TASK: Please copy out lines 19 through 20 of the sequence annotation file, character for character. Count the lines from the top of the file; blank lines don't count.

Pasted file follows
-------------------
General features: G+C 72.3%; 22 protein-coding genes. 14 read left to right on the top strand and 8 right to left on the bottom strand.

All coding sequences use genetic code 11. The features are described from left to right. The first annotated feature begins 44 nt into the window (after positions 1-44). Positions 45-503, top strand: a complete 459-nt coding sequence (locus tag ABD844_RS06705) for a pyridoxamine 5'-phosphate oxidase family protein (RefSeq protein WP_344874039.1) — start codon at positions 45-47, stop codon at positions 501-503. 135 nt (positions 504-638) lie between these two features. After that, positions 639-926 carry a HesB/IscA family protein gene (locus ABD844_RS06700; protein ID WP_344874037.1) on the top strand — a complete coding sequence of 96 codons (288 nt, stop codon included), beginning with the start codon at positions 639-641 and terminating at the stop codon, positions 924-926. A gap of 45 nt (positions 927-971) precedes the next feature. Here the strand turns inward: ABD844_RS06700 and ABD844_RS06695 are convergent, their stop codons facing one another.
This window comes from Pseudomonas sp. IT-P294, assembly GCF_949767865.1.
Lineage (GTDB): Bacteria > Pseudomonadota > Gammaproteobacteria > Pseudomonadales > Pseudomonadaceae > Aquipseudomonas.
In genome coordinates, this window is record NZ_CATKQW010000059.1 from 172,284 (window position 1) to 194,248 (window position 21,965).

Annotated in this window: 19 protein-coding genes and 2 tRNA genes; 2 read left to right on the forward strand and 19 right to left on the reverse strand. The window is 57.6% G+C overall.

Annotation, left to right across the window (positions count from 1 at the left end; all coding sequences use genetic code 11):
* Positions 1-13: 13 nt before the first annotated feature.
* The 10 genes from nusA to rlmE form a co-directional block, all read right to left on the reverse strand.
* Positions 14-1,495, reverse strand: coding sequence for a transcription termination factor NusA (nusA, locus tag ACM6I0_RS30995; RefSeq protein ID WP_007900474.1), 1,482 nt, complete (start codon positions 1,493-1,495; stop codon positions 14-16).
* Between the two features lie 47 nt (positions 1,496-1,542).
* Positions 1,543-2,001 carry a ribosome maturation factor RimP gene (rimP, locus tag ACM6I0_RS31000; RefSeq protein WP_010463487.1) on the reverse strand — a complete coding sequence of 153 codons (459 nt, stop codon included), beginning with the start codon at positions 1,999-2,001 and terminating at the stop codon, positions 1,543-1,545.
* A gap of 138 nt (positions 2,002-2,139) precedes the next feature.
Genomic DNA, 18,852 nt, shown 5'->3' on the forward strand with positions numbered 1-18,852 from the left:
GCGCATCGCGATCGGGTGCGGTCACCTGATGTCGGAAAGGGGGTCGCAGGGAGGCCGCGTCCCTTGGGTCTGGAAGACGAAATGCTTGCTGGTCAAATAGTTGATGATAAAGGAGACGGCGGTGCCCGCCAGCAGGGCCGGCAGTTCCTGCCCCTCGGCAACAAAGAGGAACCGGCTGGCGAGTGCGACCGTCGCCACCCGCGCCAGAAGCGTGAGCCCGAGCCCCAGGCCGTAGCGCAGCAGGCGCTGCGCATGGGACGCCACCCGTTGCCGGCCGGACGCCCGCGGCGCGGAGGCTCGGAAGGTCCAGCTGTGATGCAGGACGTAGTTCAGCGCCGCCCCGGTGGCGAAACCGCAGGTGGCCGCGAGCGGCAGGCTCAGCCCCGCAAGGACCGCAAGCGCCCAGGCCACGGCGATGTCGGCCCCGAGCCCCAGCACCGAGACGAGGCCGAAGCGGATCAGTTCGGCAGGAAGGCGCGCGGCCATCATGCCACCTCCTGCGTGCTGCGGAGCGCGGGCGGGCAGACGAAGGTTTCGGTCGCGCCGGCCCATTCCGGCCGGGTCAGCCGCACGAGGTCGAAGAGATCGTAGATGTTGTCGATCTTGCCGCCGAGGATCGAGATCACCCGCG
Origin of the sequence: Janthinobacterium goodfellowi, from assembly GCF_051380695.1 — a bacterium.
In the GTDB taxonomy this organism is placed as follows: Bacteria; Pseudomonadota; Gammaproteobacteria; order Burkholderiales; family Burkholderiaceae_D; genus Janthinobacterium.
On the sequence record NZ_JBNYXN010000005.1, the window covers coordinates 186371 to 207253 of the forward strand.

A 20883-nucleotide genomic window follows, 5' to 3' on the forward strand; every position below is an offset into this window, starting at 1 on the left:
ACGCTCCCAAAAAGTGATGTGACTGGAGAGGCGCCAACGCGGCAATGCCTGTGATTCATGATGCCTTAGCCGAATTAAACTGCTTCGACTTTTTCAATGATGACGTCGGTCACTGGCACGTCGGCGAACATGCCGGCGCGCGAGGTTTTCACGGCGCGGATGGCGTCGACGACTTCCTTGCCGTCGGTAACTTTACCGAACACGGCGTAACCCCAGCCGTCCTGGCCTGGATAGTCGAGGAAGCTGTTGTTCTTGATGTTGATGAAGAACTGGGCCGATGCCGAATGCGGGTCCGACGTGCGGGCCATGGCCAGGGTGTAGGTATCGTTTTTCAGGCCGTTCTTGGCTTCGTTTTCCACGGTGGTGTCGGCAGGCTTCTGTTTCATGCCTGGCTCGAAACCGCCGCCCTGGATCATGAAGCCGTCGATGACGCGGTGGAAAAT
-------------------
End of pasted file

A 20883-nucleotide genomic window follows, 5' to 3' on the forward strand; every position below is an offset into this window, starting at 1 on the left:
ACGCTCCCAAAAAGTGATGTGACTGGAGAGGCGCCAACGCGGCAATGCCTGTGATTCATGATGCCTTAGCCGAATTAAACTGCTTCGACTTTTTCAATGATGACGTCGGTCACTGGCACGTCGGCGAACATGCCGGCGCGCGAGGTTTTCACGGCGCGGATGGCGTCGACGACTTCCTTGCCGTCGGTAACTTTACCGAACACGGCGTAACCCCAGCCGTCCTGGCCTGGATAGTCGAGGAAGCTGTTGTTCTTGATGTTGATGAAGAACTGGGCCGATGCCGAATGCGGGTCCGACGTGCGGGCCATGGCCAGGGTGTAGGTATCGTTTTTCAGGCCGTTCTTGGCTTCGTTTTCCACGGTGGTGTCGGCAGGCTTCTGTTTCATGCCTGGCTCGAAACCGCCGCCCTGGATCATGAAGCCGTCGATGACGCGGTGGAAAAT